GB Feature: George Ziets Interview

We’ve been following the contributions that George Ziets has made to a variety of CPRGs and MMORPGs over the course of the last two decades here at GameBanshee, and now with the designer heading up his own RPG studio with Digimancy Entertainment, we felt it was a good time to catch up with George and conduct this four-page interview. Within the Q&A, we discuss the founding of his own studio, the key accomplishments of his career, his approach to storytelling, the importance of player choice and consequence, the makeup of a well-designed RPG, and more. An excerpt to follow:

GB: I don’t think it would be unfair to describe Mask of the Betrayer as your magnum opus. Despite being a mere expansion, plenty of people consider it a worthy successor to Planescape: Torment. Can you tell us a bit about working on that project? Did you know right away that you had something great on your hands there?

GZ: I loved Mask because it was the first time I was permitted to be creative without any significant constraints (besides budget). I also had a lead, Kevin Saunders, who trusted the instincts of his team and saw his job as empowering them, not telling them what to do or meddling in their creative process.

I’ve mentioned this in other interviews, but one benefit of making an expansion was that we were able to focus entirely on building great content, rather than trying to develop the engine and the gameplay at the same time. Additionally, our team had already made the main game together, we had strong working relationships, we knew each other’s strengths and weaknesses, and we trusted each other.

None of that meant it was easy. We only had about 9 months to make Mask, and our design was ambitious. There were a lot of crunch hours, tons of writing, art, and level design to be done, and revisions upon revisions during preproduction as I kept trying to improve the quality of the story. I didn’t think about much of anything else during those 9 months, whether at work or at home. It was the most intense creative experience I’d ever had (and entirely self-imposed).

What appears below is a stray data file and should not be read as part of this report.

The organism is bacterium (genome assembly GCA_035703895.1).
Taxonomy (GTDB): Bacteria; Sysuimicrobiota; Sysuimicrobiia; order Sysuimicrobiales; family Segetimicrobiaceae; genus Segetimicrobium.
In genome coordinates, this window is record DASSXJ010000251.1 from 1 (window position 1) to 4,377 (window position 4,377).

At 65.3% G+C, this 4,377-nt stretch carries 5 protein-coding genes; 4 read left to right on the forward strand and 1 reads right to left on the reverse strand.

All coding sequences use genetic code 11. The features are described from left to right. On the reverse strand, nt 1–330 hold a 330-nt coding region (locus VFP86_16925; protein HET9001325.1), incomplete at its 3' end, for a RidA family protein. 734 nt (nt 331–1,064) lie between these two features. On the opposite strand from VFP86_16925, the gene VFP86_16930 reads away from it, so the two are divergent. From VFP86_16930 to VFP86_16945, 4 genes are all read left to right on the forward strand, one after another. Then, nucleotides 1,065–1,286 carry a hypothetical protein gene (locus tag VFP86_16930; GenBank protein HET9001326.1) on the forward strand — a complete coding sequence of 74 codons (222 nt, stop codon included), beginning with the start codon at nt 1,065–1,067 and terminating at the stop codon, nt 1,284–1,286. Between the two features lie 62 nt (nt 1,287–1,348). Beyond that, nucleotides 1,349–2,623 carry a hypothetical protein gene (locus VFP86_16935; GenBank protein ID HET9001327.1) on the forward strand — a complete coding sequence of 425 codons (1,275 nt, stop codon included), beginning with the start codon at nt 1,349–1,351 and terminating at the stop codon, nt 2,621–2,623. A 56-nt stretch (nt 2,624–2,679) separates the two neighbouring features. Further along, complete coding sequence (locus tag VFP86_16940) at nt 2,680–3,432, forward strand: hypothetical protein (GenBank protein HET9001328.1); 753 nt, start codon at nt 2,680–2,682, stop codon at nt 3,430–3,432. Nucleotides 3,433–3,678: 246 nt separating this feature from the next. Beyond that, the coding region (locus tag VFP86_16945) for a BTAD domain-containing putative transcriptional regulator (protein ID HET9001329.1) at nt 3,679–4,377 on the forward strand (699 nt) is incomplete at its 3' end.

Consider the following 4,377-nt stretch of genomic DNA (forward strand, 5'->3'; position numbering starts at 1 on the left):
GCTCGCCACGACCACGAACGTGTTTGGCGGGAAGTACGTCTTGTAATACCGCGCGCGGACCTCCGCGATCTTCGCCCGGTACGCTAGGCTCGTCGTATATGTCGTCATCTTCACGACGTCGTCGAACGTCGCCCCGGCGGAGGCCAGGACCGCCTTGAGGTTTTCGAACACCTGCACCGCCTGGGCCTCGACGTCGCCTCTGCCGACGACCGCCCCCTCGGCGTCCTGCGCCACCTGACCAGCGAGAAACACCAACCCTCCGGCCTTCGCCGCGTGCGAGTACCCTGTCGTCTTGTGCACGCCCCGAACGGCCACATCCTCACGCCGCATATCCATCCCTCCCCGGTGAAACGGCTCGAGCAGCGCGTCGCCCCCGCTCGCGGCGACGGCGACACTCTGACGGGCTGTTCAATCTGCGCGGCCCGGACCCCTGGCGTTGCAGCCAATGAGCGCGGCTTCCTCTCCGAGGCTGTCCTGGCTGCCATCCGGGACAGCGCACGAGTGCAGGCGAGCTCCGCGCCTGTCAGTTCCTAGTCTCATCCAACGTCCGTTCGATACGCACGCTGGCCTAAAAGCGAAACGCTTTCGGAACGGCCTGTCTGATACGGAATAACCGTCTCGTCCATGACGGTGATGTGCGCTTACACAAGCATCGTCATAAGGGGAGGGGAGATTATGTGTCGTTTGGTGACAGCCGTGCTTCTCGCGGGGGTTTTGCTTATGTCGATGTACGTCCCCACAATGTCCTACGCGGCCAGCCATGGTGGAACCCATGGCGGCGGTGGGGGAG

Until the first reviews started coming in, I absolutely didn’t know we’d made something people would like. To his credit, I think Kevin knew, but I tend to be harsh on my own work, so I had no idea how it would be received.

GB: Your studio’s mission mentions exploring “the intersection between RPGs and other genres.” Which other genres would that be, and what makes them interesting to you?

GZ: The genre I personally find most interesting in this context is strategy. I love strategy games like Total War, Crusader Kings, and King of Dragon Pass, the latter of which is an excellent example of how strong narrative elements can be integrated into a strategy game.

This gets back to what I mentioned earlier about choosing a narrative experience you want to portray in your game and then designing mechanics around it. Sometimes strategy elements might be the best way to do this. As an example – imagine a game where the player takes the role of an agent provocateur in a 19th or early 20th century world, sent to infiltrate and stir up trouble in an enemy city. Such a game might need a combination of some traditional RPG interactions with strategy elements like directing the activities of workers during labor strikes and assigning your minions to tasks like fomenting unrest in poor districts, organizing rallies and riots, and infiltrating government offices.

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